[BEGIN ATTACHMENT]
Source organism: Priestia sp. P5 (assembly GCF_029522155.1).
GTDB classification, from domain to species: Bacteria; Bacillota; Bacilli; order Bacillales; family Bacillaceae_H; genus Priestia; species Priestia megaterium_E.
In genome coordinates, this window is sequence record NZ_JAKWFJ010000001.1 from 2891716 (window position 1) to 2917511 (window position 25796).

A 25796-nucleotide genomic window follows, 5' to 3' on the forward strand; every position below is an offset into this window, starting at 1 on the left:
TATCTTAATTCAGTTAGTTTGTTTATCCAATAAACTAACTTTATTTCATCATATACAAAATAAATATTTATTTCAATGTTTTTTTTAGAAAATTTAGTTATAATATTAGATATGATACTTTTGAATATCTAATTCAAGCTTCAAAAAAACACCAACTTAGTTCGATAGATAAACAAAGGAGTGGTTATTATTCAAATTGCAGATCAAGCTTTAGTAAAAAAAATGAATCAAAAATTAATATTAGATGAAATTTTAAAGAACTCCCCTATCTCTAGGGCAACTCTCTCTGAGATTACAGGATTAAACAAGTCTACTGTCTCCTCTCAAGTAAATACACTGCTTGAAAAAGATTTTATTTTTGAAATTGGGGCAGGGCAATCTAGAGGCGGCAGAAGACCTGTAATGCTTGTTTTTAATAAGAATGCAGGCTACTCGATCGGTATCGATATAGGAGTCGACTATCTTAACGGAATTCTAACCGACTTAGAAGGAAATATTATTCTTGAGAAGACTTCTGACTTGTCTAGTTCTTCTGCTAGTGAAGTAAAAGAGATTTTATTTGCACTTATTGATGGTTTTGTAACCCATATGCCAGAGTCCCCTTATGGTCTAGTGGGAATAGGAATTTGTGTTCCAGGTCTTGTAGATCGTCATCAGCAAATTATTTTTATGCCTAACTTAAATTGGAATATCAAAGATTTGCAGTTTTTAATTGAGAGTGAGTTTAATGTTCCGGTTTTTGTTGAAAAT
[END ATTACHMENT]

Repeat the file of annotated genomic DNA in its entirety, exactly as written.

Source organism: Priestia sp. P5 (assembly GCF_029522155.1).
GTDB classification, from domain to species: Bacteria; Bacillota; Bacilli; order Bacillales; family Bacillaceae_H; genus Priestia; species Priestia megaterium_E.
In genome coordinates, this window is sequence record NZ_JAKWFJ010000001.1 from 2891716 (window position 1) to 2917511 (window position 25796).

A 25796-nucleotide genomic window follows, 5' to 3' on the forward strand; every position below is an offset into this window, starting at 1 on the left:
TATCTTAATTCAGTTAGTTTGTTTATCCAATAAACTAACTTTATTTCATCATATACAAAATAAATATTTATTTCAATGTTTTTTTTAGAAAATTTAGTTATAATATTAGATATGATACTTTTGAATATCTAATTCAAGCTTCAAAAAAACACCAACTTAGTTCGATAGATAAACAAAGGAGTGGTTATTATTCAAATTGCAGATCAAGCTTTAGTAAAAAAAATGAATCAAAAATTAATATTAGATGAAATTTTAAAGAACTCCCCTATCTCTAGGGCAACTCTCTCTGAGATTACAGGATTAAACAAGTCTACTGTCTCCTCTCAAGTAAATACACTGCTTGAAAAAGATTTTATTTTTGAAATTGGGGCAGGGCAATCTAGAGGCGGCAGAAGACCTGTAATGCTTGTTTTTAATAAGAATGCAGGCTACTCGATCGGTATCGATATAGGAGTCGACTATCTTAACGGAATTCTAACCGACTTAGAAGGAAATATTATTCTTGAGAAGACTTCTGACTTGTCTAGTTCTTCTGCTAGTGAAGTAAAAGAGATTTTATTTGCACTTATTGATGGTTTTGTAACCCATATGCCAGAGTCCCCTTATGGTCTAGTGGGAATAGGAATTTGTGTTCCAGGTCTTGTAGATCGTCATCAGCAAATTATTTTTATGCCTAACTTAAATTGGAATATCAAAGATTTGCAGTTTTTAATTGAGAGTGAGTTTAATGTTCCGGTTTTTGTTGAAAAT